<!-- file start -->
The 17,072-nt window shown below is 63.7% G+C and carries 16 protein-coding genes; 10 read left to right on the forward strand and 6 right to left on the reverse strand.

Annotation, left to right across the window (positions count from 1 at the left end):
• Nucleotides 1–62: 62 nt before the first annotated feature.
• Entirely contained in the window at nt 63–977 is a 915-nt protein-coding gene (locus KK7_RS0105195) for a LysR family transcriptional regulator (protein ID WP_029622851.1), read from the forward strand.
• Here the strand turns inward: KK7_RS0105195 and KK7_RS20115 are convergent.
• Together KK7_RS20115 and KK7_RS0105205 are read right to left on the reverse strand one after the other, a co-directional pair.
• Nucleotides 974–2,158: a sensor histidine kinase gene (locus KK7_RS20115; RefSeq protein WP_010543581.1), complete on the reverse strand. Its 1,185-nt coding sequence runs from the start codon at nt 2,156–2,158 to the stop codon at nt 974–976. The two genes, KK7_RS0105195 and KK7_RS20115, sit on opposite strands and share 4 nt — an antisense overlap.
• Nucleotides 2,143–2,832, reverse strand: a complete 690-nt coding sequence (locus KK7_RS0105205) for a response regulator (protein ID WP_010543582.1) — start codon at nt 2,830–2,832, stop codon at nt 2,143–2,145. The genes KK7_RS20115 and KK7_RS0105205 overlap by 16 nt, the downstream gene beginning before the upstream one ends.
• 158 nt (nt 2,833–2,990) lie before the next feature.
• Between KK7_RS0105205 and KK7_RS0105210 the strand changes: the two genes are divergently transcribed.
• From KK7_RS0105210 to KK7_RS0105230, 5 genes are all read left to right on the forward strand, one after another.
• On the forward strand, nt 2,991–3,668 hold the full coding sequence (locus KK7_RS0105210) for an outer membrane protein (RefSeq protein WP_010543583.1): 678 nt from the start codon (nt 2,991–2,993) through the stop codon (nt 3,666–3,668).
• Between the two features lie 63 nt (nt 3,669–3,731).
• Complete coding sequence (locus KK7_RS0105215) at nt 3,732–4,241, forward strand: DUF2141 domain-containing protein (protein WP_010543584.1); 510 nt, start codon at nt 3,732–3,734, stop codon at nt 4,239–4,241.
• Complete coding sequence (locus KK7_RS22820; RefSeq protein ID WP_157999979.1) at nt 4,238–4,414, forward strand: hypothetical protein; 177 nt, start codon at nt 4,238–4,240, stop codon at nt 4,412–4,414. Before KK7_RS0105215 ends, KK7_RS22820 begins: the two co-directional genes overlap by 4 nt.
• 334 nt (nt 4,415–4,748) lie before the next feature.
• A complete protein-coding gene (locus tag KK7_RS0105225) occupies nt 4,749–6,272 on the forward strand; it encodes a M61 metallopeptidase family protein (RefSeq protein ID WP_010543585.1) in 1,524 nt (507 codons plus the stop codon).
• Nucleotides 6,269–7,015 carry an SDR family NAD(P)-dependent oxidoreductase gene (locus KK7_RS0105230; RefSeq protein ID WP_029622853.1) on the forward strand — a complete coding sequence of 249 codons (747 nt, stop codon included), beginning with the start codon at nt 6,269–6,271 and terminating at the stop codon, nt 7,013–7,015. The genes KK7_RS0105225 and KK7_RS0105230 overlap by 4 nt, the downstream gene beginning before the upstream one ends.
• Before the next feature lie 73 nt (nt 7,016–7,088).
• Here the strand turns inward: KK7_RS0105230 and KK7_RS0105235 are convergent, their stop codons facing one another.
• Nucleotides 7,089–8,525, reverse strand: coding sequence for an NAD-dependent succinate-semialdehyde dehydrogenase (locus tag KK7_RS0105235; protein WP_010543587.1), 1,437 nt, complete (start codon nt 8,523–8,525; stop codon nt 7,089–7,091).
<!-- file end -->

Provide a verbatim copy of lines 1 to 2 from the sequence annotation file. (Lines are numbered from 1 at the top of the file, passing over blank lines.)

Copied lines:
The 17,072-nt window shown below is 63.7% G+C and carries 16 protein-coding genes; 10 read left to right on the forward strand and 6 right to left on the reverse strand.

Annotation, left to right across the window (positions count from 1 at the left end):